On this date in 44 BCE, Marcus Junius Brutus and as many as 59 accomplices orchestrated the most famous assassination of all time. While we observe the anniversary of Caesar's untimely demise, let’s take a closer look at the assassination's divisive figure and draw our own conclusions.
1. Brutus's Mother was Caesar’s Longtime Mistress.
Brutus's mom, Servilia Caepionis, and the future dictator first became intimate when they were in their thirties. Their affair ended up spanning decades and became one of ancient Rome’s worst-kept secrets.
2. During Caesar’s Civil War, Brutus Picked the Losing Side.
Even though Caesar's rival, Pompey, had killed Brutus’s father, Brutus sided with Pompey when the statesman went to war with Caesar in 49 BCE. En route to defeating his rival, Caesar defeated Brutus’s forces before pardoning Servilia’s son.
3. He Became Governor of Gaul in 46 BCE ...
After the pardon, Brutus's career took off. According to the great historian Plutarch, Brutus treated Gaul well, and her cities flourished under his leadership.
4. … And a Praetor in 44.
A praetor was a high-ranking political official who was responsible for carrying out Roman justice. Brutus’s appointment irked Gaius Cassius Longinus, who had wanted the job and considered himself better qualified. (Make note of this guy—you’ll be seeing a lot of him.)
5. Cicero Dedicated a Masterful Text to Him.
An admirer of Brutus’s soaring speeches, this esteemed philosopher penned a popular compendium about public speaking in 46 BCE, which he titled Brutus, a History of Famous Orators.
6. Brutus Divorced His First Wife So He Could Marry His Cousin.
While still wed to a well-regarded socialite named Claudia Pulchra, Brutus fell for Porcia Catonis, an articulate, well-educated relative.
7. His Name Appears in Ancient Graffiti.
Ancient Roman graffiti artists had a field day with Brutus, marking up a statue of the praetor with such zingers as “Brutus, you are sleeping,” “Would that you were living!” and “You are not Brutus.” Clearly, his approval ratings left a bit to be desired.
8. In His Spare Time, Brutus Took Up Poetry.
He presented many original verses at libraries, though none survive today.
9. Porcia Once Proved her Loyalty to Him Via Self-Mutilation.
When you marry your cousin, things are bound to get a little weird. As Plutarch reveals, Brutus’ second wife literally took great pains to learn his secrets. One day, she grabbed a butcher’s knife and quietly stabbed herself in the thigh until “there was a copious flow of blood”. “Brutus”, she said, “… how can I show thee any grateful service if I am to share neither thy secret suffering nor the anxiety which craves a loyal confidant?” As Brutus looked on in astonishment, Porcia argued that if she could bear such agony without complaint, she could also be trusted with his schemes.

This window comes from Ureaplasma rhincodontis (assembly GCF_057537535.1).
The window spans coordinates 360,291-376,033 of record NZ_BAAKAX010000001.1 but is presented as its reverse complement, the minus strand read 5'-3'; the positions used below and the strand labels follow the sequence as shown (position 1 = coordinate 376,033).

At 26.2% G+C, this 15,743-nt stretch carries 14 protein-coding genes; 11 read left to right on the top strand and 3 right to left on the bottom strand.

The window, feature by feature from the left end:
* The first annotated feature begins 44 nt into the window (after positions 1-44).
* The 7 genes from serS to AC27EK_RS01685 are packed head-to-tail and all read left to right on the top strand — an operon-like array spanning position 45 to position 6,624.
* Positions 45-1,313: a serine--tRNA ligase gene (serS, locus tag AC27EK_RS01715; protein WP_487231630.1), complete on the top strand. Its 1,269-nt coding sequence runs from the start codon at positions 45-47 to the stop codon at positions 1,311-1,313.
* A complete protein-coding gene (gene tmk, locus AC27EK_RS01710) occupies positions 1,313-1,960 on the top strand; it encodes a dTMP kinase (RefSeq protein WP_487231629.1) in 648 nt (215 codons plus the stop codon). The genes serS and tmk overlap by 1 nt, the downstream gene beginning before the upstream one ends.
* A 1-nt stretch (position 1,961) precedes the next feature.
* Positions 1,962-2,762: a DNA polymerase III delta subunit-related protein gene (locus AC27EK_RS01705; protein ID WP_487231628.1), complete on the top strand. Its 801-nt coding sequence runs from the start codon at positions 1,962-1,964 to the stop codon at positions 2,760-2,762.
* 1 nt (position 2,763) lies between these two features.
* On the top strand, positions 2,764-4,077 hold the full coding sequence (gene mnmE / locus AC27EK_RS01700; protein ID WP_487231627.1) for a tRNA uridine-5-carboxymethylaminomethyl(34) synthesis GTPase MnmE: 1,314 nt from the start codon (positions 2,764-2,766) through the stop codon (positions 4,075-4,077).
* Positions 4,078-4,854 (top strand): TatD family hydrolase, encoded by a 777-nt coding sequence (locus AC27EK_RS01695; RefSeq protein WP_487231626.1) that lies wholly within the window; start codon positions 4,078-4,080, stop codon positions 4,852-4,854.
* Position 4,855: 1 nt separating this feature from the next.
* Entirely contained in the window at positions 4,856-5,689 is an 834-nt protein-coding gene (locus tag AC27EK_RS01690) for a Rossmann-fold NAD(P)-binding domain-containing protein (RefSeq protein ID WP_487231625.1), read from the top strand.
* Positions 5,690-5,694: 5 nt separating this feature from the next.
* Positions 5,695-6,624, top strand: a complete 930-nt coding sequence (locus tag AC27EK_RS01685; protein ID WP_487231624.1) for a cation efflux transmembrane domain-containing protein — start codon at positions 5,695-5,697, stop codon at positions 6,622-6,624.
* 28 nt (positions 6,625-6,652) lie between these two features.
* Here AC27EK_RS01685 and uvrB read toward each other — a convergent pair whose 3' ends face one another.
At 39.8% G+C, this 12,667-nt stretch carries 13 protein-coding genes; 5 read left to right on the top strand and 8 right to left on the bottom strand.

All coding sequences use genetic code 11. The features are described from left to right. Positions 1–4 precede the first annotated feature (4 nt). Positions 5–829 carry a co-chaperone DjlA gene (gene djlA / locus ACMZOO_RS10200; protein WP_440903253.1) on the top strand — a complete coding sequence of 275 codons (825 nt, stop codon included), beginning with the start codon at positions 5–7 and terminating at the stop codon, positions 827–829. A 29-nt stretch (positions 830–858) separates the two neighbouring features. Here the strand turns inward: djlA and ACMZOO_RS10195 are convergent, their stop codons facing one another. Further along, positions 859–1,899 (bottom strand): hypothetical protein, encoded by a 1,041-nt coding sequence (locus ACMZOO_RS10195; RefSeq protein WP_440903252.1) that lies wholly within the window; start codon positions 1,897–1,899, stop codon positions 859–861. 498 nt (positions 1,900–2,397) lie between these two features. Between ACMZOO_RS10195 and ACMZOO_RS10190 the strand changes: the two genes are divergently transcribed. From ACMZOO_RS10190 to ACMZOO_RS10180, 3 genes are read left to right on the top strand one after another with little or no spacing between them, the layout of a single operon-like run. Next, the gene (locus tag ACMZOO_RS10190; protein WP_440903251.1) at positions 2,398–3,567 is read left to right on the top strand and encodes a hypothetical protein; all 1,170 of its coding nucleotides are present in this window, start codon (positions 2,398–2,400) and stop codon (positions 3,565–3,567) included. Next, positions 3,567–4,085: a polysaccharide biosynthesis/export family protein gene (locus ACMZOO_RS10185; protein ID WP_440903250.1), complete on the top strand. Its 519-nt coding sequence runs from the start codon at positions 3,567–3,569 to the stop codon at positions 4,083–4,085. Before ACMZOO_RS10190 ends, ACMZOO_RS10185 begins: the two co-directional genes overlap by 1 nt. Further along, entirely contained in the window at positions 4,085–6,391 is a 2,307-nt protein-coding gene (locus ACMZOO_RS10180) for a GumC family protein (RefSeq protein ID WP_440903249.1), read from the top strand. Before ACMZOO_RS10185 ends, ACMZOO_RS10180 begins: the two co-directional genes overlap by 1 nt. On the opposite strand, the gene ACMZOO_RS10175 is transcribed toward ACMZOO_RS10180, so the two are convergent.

10. He Tried Raising Money for Caesar’s Assassins with Food.
Appalled by Julius Caesar’s ascent to absolute power and a new title that translated into "dictator in perpetuity," Brutus joined the conspiracy that helped organize the leader's murder. Great conspiracies don't come cheap, so Brutus fell back on that favorite moneymaking operation of modern politicians, the fundraising dinner. In the early days of the conspiracy, he treated a wealthy activist by the name of Titus Pomponius Atticus to an excellent meal. But this gesture was in vain—Atticus found the plan far too risky.
11. Caesar’s Last Words Probably Weren’t “Et tu, Brute?”
Sorry, Shakespeare: Nobody’s quite sure what Caesar said just before he died. One historian reported that witnesses saw him take a good look at Brutus and utter “Kai su, teknon?” which, in Greek, means “You too, child?”
12. Coins Complete With Daggers Were Once Issued in His Honor.
After slaying Caesar, Brutus’s team (which called itself “the freedom party”) fled to Macedonia, where local coins featuring his profile on one side and two down-turned knives on the other were produced.
13. Mark Antony Ensured That Brutus Received a Proper Burial.
The forces assembled by the exiled Brutus proved no match for the combined might of those of Antony and Octavian (Caesar’s nephew). Rather than be captured, he famously took his own life in 42 BCE. With reverence, Antony then used his most expensive cape to cloak Brutus’s body—though this garment was swiftly stolen.
14. Brutus Hangs Out with Cassius and Judas in Dante’s Inferno.
The treacherous trio receives unspeakable tortures in Hell’s ninth circle.
15. A Quote Attributed to Him Appears on Virginia’s State Seal.
Does sic semper tyrannus ring any bells? Many claim it’s what Brutus shouted while killing Caesar. But our old friend Plutarch reported otherwise, writing that the Brutus and his fellow assassins simply fled without comment. Nonetheless, Virginia adopted an official seal complete with these words in 1776, 89 years before John Wilkes Booth shouted them at Ford’s Theatre after wounding Abraham Lincoln.